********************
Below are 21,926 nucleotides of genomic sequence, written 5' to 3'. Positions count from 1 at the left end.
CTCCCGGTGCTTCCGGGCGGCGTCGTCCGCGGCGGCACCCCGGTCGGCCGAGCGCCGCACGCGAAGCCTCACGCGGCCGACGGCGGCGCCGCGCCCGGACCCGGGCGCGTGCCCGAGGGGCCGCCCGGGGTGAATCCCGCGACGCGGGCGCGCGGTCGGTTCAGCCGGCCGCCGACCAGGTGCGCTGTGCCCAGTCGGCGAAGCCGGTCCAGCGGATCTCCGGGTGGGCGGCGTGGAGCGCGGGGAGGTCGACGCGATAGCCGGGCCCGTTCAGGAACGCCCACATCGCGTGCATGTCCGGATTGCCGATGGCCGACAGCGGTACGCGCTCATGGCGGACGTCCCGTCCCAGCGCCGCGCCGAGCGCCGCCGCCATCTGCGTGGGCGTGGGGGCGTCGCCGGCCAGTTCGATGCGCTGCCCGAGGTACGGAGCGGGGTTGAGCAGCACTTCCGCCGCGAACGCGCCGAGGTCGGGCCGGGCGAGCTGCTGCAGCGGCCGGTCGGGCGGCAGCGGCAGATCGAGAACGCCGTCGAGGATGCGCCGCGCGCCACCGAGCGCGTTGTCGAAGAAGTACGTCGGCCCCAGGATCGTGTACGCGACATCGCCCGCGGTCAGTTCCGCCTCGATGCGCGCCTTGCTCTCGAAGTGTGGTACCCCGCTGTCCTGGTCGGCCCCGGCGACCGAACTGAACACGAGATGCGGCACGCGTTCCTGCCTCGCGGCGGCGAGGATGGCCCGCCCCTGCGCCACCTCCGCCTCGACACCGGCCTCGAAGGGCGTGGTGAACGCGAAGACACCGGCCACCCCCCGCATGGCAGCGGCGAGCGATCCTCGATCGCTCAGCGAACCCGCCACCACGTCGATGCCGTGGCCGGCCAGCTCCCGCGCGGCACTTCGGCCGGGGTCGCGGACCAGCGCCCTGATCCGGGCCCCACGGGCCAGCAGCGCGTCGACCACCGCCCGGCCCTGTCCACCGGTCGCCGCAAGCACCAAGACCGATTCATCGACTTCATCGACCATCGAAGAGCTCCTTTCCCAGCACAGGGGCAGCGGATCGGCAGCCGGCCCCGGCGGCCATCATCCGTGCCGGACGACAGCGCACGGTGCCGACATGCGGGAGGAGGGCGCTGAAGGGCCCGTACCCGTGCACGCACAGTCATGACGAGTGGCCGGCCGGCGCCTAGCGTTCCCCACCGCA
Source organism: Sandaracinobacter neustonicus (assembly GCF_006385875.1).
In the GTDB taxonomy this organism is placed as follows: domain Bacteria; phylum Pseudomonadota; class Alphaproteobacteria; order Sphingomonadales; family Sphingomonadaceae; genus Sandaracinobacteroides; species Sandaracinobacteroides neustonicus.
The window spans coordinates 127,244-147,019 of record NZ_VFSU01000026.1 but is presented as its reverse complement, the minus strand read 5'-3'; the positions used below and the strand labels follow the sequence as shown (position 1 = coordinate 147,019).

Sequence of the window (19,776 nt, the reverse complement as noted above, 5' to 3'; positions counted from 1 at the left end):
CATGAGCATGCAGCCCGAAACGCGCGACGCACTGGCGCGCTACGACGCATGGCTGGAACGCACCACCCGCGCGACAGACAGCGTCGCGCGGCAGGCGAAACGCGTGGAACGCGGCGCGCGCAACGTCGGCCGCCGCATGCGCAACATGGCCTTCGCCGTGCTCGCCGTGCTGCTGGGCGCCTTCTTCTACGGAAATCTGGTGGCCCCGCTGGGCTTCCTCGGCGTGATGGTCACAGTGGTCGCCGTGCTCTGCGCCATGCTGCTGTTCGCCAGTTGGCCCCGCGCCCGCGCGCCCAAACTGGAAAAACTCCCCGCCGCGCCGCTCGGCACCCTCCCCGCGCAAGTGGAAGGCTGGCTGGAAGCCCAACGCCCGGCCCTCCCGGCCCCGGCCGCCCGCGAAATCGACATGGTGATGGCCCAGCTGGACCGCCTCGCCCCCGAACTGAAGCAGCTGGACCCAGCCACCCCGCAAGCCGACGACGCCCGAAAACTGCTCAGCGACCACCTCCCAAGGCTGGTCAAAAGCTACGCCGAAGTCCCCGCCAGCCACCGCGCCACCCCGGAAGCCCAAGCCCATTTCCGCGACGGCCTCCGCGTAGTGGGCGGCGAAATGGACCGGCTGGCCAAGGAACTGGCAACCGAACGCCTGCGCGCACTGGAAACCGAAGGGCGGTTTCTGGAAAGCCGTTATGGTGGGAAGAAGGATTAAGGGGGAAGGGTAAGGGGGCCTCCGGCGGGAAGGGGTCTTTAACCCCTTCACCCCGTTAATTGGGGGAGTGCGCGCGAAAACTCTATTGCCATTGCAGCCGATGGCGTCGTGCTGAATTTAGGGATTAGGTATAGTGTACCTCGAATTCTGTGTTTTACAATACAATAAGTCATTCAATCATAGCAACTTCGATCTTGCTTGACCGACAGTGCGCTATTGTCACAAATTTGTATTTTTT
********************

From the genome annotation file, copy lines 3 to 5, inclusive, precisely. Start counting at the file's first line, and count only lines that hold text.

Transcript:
Source organism: Sandaracinobacter neustonicus (assembly GCF_006385875.1).
In the GTDB taxonomy this organism is placed as follows: domain Bacteria; phylum Pseudomonadota; class Alphaproteobacteria; order Sphingomonadales; family Sphingomonadaceae; genus Sandaracinobacteroides; species Sandaracinobacteroides neustonicus.
The window spans coordinates 127,244-147,019 of record NZ_VFSU01000026.1 but is presented as its reverse complement, the minus strand read 5'-3'; the positions used below and the strand labels follow the sequence as shown (position 1 = coordinate 147,019).